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Unformatted text preview: WILLIAM DEMENT Unmit Sinai Hospital, New York, N.Y. THE EFFECT OF DREAM DEPRIVATION The need for a certain amount of dreaming each night is suggested by recent experiments. ' Aboutayearanaresearchpm- mandlhemeanduntionofshlfle grant was initiated at the Mount Sinli Hospital which aimed at. assessing the basic function and significance cl dreaming The experiments have beat arduous and time-consuming and are stilt in progress. However, the results of the first series have been quite uniform, and because of the length 01 the maxim. it has been decided to issue this preliminary report. - In recent yurs, a body of evidence has accumulated which demonstrates that dreaming occurs in association with Periods of rapid, hietrtculartyr synchro- nous eye movements (1—3). Further- more. the amount and directional pat- teming of these eye movements and the associated dream content are related in mhawayastostronglysuggcstthat the eye movements represent scanning movements made by the dreamer as he Watches the events of the dream (3]. In I study of undisturbed sleep (4}. “I eye-movement periods were ob- Iim’ed to occur regularly throughont the night in association with the lightest Phases of a cyclic variation in depth of “*P. as measured by the clutter- ‘flcephalograph. The length at indi- VI‘I-Ial cycles averaged about 90 min- PfiiOdS 0‘ eye increment was about 20 minutes. Thus. a typical night's sleep hacludes tour or five periods of dream- ing. which account for about 20 percent of the total sleep time. Oneoftherrtostatrikingfactslppar— cut in all the works cited shave was that a very much greater amotnat. of dreaming newts normally than had heretofore been realized—greater both from the standpoint at frequency and that-ationinasinglcnightofsleepand in the invariability of its occurrence from night to night. In other weds, dreaming appears to be an laminate part ot normal sleep and. as arch. although the drearns are not usually recalled. occurs every night in every sleeping person. ‘ A consideration of this aspect of dreaming leads more or less inevitably to the formulation of certain rather fmadamental questions. Since there ap- peartohenoexoeptionstothenightly occurrence 0! a substantial anscatnt ol dreaming in every sleeping person. it might be asked whethet or not this amountofdreamingisinsornewaya necessary and vital part of our exist- ence. Would it be possible fer human beings to continue functioning normally if their dream life were completely or partially suppressed? Should dreaming be comidered necessary in a psycho- logical sense or a physiological sense or both? ' The obvious attack on these problems lies to study auhiects who had artts'lehostir been deprived of the opportunity to drum. After a tear unsuccessful pre- lirninary trials with depressant thugs, it was decided to use the somewhat drastic method of awakening sleeping subjects immediately after the onset of teaming and to continue this pro- cedure throughout the night. so tint each (Ier period would he artificially laminated right at its beginning. flinch ad Method Thedatainthisartielearefmmthe first eight subjects in the research pro- m. all males, ranging its-age from 23 to 32. Eye movements and accom- panying low-voltage. noospindling elec- troencephalographic pattern (4) were medastheobiectivecr'neriaofdream- ing. The technique by which these vari- ables are recorded, and their precise —'_————-H_H.———u—n—n—-—u—-———I—— Reprinted from Science, Vol. 131. No. 3415, June 10, 1960. Copyright 1960 by the American Association for the Advancement of Science. . B1 relationship to dreaming. have bun ostensively discussed elsewhere (2. J). Briefly. the subjects came to the labo- ratory at about their usual bedtime. Small silver-disk electrodes were care- fully attached near their eyes and on their acalps; then the subjects went to sleepinaquiet.dartroorninthelabo- ratory. Lead wires ran from the elec- t'rodestoapparamsinanadjaoentroom upon which the electrical potentials of eye mvemenls and brain waves were recorded continuously throughout the Ilia!!!- Eye movements and brain waves of each subieet were recorded through-om- a series of undisturbed nights of sleep. to evaluate his base-line total nightly dream time and over-all sleep pattern. After this. recordings were made throughout a number of nights in which thesuhjectwasawakenedbytbeetperi- manlet' every time the eyevmovement and electroencephalographic recording indicated that he had begun to team. These “dream-deprivation" nights were always consecutive. l-‘tu‘thermore.' the subjectswererequestednottosleepat any other time. Obviously. if subjects wereallowedtonap.ortosleepat home on any night in the dream- deprivation period. an unknown amount of dreaming would talte place. ofl'aetting the eflects of the deprivation. On the first night immediately after the period of dream deprivation. a'nd for several consecutive nights thereafter. the sub- iefl was allowed to sleep without dis- turbance. These nights were designated “recovery nights.“ The subject then had a varying number of nights off. after which he returned for another series of interrupted nights which exactly dupli- cated the dream-deprivation series in number of nights and number of awak— ening: per night. The only dillerence was that the subject was awakened in the intervals between eye-movement (dream) periods. Whenever a dream period began. the subject was allowed to sleep on without interruption. and was awakened only after the dream had ended spontaneously. Neat. the subject had a number of recovery nights of undisturbed sleep equal to the number of recovery nights in his original dream- deprivation series. Altogether. as many as 10 to 30 all-night recordings were made for each subject. most of them on consecutive nights. Since. for the most part. teats could be made on only one subject at a time. and since a minute-by-minute all-night vigil was required of the experimenter to catch each dream episode immediately at its onset. it can be understood why the experiments have been called arduous and time-consuming. Table 1 summarizes most of the per- tinent data. As can be seen. the total number of base-line nights for the eight subjects was 40. The mean sleep time for the 40 nights was 1' hours and 2 minutes. the mean total nightly dream time was 82 minutes. and the mean percentage of dream time (total dream time-to total sleep time x 100) was I9.4. Since total sleep time was not held absolutely constant. percentage figures were routinely calculated as a check on the possibility that diflerences in total nightly dream time were due to differ- ences in total sleep time. Actually, this is not a plausible explanation for any but quite small diilerences in dream time. became the range of values for total sleep time for each subject turned out to be very narrow throughout the entire study. When avenged in terms of individuals rather than nights. the means were: total sleep time. 6 hours 50 minutes: total dream time. 80 min- utes: percentage of dream time. l9.5: this indicates that the figures were not skewed by the disparate number of base-line nights per subject. The re- _ marhable mailormity of the findings lor individul nights is demonstrated by the tact that the standard deviation of the total nightly dream time was only plus or minus 7 minutes. Wellness hDreaaa “Arse-W The number at consecutive nights ol’ dream deprivation arbitrarily selected as a condition of the study was five. However. one subject left the study in a flurry of obviously contrived excuses after only three nights, and two subjects insisted on stopping after four nights but consented to continue with the recovery nights and the remainder of the schedule. One subject was pushed to seven nights. During each awakening the subjects were required to sit up in bed and remain fully awake for several minutes. Do the first nights of dream deprivation. the return to sleep gen- erally initiated a new sleep cycle. and the nest dream period was postponed for the expected amount of lime. How— ever. on subsequent nights the number at forced awakenings required to sup- press dreaming steadily mounted. Or. to . put it another way. there was a progres- sive increase in the number of attempts to dream. The number of awakenings required on the first and last nights of deprivation are listed in Table I. All the subjects showed this progressive in- crease. although there was considerable variation in the starting number and the amount of the increase. An impor- tant point is that each awakening was preceded by a minute or two of dream- ing. This represented the time required for the experimenter to judge the emerging record and make the decision _""I to awaken the subject alta- noticed the beginning of eye K merits. in some cases the time little longer. as when an period started while the eapefim was looking away from the M apparatus. It is apparent from 1135‘ the method employed did not cm absolute dream deprivation but. W about a 65- to ills-percent q _ as it turned out. Nfihtly Dream Tile Elevated after Deprivation The data on the first night or: dream deprivation recovery period summarized for each subject in Tim; .As was mentioned. one subject had fl the midy. The mean total dream ti. onthellrstrecovery night'WIsIfi minutes. or 26.6 percent ol’ the tag mean sleep time. lfthe resultsle subjectswhodidnotshowrnarkedi. creases on the first recovery night is. excluded. the mean dream time is [31 minutes or 29 percent. which reprise". a Sill-percent increase over the m base-line mean. For all seven subjeeg together. on the first recovery nidtt lb ' increase in percentage of dream ran; over the base-line mean (Table I. at. 3. mean percentage figures: col. to. in recovery night percentages) was signifi- cantatthep<.05|evelinaone-tai' Wilcoxin matched-pairs signed-ranks test (5]. f' It is important to mention. however. that one (SM. in Table l) of the two subjects alluded to above as exception was out really an exception because. although he had only | hour I minute of dreaming on his first recovery night. he showed a marked increase on four subsequent nights. His failure to show a rise on the first recovery night was in all likelihood due to the fact thatll had imbibed several cocktails at a party before coming to the laboratory so that the expected increase in dream time was offset by the depressing el'lcct ol the alcohol. The other one of the two subjects lN.W. in Table I) failed to show 'a significant increase in dream " time on any of five consecutive recovery nights and therefore must be considered the single exception to the over-all results. Even so. it is hard to reconcile his lack of increase in dream time on ' recovery nights with the fact that dur- ing the actual period of dream depriva- ‘ lion he showed the largest build-up in _' number of awakenings required to sup- _ press dreaming ill to 30) of any sub- . ject in this group. One may only suggest that. although he was stroneg allected by the dream loss. he could not increase his dream time on recovery nights be- cause of an unusually stable basic sleep cycle that resisted modification. "'5 EFFECT OF DREAM DEPRIVATION 53 Tlhh I. Swan-tea nfehpcrimental mitt TST. total Ike, time: I'DT. will lift!!! til"- --"'"' Dream- Awake-nines Diners-deprivation recovery nights _ m... “a mac. halt-line Ilia!!! depri- {No.1 ————-— Fist antral recovery ugh ___d______.___._—————-—- vsue- ——-—-—e—- first ms: T51- 11)? Menu sights First Last No. 1'51" TDT hunt . (No.1 night night m TD? mm ' Subject IV. T. {4 “if”! night) a... lit?" "-5 I M I 943' 2""- MJ 0'50- lw li.‘ :......m- ll'tOF-I'll" ire-2|.) ‘ ' sets-u it. s. it uses..- new) “.7. I‘M- lll 1' 1d 2 I!!!" 949' 34.1 8‘”- INF 11?. ..5,_,,ip- llo‘P-II'JI" Isa—11.1 _ ' . Seen-e N. IV. rage-tine serum .39. 1‘"- l9.5 II :0 t S W‘- I‘ll"I| I” T'IO' l'll' on: {whom- tlttmmr- 11.4—22.4 _ ' - . ' sum rl. niches-noun ‘gw I'll. li.‘ 'i 2] 5 7‘25- I‘SI" 36.3 M'- 1'23' In puns-aa- obsr-I‘JJ- 143—12.: _ denl I. G; "O lute-fine Iii!!! ,m. ins- t9.) to an s 7|Ia- 2'0!” 29.: ms- ttss- 16.3 ,w-n3h I'll-4"“. I6.9—22.1 5.6” .I' W. D. M has-viii fights) 929- I‘ZI' 10.8 I) 20 l 3"!” 2"”- 3-0 gagg-Jlfl- tltl--t‘32- "Jr-23.4 r S. u. (2 Milne wits) 94p- 1‘12' I 1.9 21””!!! 6 5'03“ 1'0! " 19.! 6‘40- I’O‘P It. pggmm I'm-4'33" lat—19.3 our" I'm" 2st- Meet ll". 6. {2 hue-Ht- flirt) o'ld' "23' NJ 3 9 I3 HIP-024' IMF-1'2?- nT-NJ ' shim-fitment. The number of consecutive recovery mth for each subject in this series .if Icsls was too small in some cases. mainly because it Iwas naively supposed .it the beginning of the study that an increase in dream time. if it occurred. would-last only one or two nights. Ono tuhject had only one recovery night. another two. and another three. The dream time was markedly elevated above the base-line on all these nights For how many additional nights each of these three subiects would have maintained an elevation in dream time can only be surmised in the absence of objective data. All of the remaining iour subjects had the consecutive re- covery nights. One was the single sub- icfl who showed no increase. two were nearing the base-line dream time by Ihcfil'thnight.andonea‘tifltbowcd marked elevation in dream time. From this admittedly incomplete sample it appears that about five nights of in- creased dreaming usually follow four or five nights of dream suppression achieved by the method of this study. Elect Not Due to Awakening Six of the tubiects underwent the series of control awakening—that is. awakenings during non-dream periods. This series exactly duplicated the dream-deprivation series for each sub- iect in number at nights. total number 0i awakenings. and total number of awakenings per successive night. The dream time on these nights was slightly below base-line levels as a rule. The Purpose of this series was. of course. to see it the findings following dream de- privation were solely an effect of the multiple awakenings. Data for the first recovery nights after nights of control awakenings are included in Table 1. There was no significant increase for the group. The mean dream time was 88 minutes. and the mean percentage was 20.]. Subsequent recovery nights in this series also failed to show the marked rise in dream time that was observed after nights of dream depriva— tion. A moderate increase found on four out of a total of 24 recovery niglm for the individuals in the control- awakening group was felt to be a re- sponse to the slight reduction in dream time on control-awakening nights. Ichavlnrll Cheats Psychological disturbances such as anxiety. irritability. and difficulty in concentrating developed during the period of dream deprivation. but these we not catastrophic.'0ne subicct. as was mentioned above, quit the study in an apparent panic. and two subjects insisted on stopping one night short of the goal of five nights at dream depriva- tion. presumably because the stress was too great. At least one subject exhibited serious anxiety and agitation. Five sub- jects developed a marked increase in appetite during the period of dream deprivation: this observation was sup- ported by daily weight measurements which showed I gain in Height of 3 to 5 pounds in three of the subiects. The psychological changes disappeared as soon as the subjects were allowed to dream. The most important fact was that me of the observed changes were seen during the period of control awakenings. The results have been tentatively in- terpreted as indicating that a certain amount of dreaming each night is a necessity. It is as. though a pressure to dream builds up with the aocrtiing dream deficit during successive dream-depriva- tion nights—a pressure which is first evident in the increasing frequency of attempts to dream and then. during the recovery period. in the marked increase in total dream time and percentage of dream time. The fact that this increase may be maintained over four or more successive recovery nights suggests that there is a more or less quantitative compensation for the deficit. It is pos- sible that if the dream suppression were carried on long enough. a serious disruption of the personality would result {6). . Intercom-drums t. E. Ami-ssh and N. Klein-use. J'. Aim. Physioi. I. I (I959: W. Donut and E. Wolpert. J'. Nut-III Kent-t Dunne us. 5“ "ml: D. Goodman-II. A. Shapiro. M. Isolden. L. Surnadlribw. J'. Alas-nut Sod-i Ins-ital. ”. 29! ("99); E. Walnut and fl. Tm. 4.“.1. Arch. Neural. Pas-dint. D. so: “ml. 2. It. has. 1. Narrow Mental Disease m. 10 (1955:. 3. —— and N. Kleitm. .I'. Esau. Fare-loi. I). )B tln‘n: W. Densent and E. Wotpert. rats as. M! ttfllt. a. W. Dunes-t and N. Helm-an. Electroencepha- bg. and (tin. Neurophrsioi. t sis (1931). 5. S. Shel. Nonparametric Smirrfcs lo: the Inherit-Jul Sell-wen lMcOrII-Hill. New York. I956}. 6. The research reported in this paper was aided by a ll'lllt trout the Foundations' Fund tor laterals in Psychiatry. ...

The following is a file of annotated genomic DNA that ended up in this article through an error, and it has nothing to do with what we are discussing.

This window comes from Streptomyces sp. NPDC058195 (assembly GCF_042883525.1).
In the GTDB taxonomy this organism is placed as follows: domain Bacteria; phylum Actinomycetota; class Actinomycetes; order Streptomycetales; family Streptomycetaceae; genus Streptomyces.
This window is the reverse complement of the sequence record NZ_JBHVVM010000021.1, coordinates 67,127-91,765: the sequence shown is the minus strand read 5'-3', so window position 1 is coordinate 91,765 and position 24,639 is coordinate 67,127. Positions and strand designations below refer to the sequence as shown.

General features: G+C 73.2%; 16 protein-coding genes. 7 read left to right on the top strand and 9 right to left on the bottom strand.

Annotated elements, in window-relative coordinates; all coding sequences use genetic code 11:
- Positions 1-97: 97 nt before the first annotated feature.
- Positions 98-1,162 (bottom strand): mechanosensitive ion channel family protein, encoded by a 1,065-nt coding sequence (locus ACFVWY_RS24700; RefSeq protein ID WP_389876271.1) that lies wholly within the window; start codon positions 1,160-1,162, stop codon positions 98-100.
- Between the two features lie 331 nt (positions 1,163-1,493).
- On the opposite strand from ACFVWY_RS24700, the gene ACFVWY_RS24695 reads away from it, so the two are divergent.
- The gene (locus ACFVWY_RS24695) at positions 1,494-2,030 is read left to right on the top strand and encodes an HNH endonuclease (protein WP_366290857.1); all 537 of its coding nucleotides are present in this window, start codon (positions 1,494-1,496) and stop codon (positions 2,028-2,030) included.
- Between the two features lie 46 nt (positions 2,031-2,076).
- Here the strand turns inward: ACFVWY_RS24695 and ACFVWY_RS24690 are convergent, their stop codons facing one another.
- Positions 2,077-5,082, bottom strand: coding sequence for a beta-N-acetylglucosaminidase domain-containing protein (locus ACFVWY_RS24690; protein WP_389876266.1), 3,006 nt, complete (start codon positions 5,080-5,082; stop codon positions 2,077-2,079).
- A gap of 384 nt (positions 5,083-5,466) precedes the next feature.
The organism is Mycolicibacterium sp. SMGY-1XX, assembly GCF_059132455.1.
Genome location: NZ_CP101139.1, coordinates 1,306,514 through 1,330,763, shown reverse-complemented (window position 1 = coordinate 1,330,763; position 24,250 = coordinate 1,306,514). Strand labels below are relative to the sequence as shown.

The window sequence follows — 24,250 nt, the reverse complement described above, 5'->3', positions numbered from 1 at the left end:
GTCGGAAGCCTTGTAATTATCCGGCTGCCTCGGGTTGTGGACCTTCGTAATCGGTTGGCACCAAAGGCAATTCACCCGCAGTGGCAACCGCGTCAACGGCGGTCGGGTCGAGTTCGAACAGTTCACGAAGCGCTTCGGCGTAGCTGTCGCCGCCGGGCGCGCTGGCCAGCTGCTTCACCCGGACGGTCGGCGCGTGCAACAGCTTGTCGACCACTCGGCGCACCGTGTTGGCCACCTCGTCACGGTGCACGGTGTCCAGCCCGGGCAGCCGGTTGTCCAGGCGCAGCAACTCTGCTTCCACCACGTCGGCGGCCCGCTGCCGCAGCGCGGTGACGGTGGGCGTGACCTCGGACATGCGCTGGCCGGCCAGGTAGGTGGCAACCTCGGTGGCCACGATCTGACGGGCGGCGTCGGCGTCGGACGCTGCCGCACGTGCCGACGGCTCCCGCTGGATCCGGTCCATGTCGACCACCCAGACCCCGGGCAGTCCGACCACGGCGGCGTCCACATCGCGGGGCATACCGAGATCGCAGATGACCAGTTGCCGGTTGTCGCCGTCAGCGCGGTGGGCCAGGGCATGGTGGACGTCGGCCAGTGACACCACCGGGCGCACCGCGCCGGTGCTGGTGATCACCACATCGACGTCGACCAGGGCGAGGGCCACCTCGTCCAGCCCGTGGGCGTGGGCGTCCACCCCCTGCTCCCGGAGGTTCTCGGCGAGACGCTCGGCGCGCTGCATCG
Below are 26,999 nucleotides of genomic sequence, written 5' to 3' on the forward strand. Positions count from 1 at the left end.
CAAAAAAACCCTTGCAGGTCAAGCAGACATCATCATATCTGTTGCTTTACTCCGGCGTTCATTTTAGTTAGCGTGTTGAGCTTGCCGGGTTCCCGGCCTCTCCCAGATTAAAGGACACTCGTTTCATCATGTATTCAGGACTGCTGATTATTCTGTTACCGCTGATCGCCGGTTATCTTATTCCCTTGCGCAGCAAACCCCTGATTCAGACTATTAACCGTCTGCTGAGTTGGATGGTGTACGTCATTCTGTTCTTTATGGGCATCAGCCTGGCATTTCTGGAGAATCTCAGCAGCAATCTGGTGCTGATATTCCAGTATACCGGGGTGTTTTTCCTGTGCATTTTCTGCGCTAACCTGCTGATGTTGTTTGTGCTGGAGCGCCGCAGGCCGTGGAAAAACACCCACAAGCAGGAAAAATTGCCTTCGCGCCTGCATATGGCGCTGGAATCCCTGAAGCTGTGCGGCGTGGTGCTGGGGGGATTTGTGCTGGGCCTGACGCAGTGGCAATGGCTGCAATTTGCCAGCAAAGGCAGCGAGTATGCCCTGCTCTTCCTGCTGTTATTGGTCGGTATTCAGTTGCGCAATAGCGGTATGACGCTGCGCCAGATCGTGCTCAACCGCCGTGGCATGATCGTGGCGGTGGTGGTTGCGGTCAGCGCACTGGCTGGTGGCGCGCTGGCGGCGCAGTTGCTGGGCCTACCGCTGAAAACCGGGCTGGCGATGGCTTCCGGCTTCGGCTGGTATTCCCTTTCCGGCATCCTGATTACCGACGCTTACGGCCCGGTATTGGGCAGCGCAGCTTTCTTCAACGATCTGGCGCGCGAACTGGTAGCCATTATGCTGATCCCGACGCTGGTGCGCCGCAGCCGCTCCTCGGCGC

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Number 19 DEMENT - WILLIAM DEMENT Unmit Sinai Hospital, New...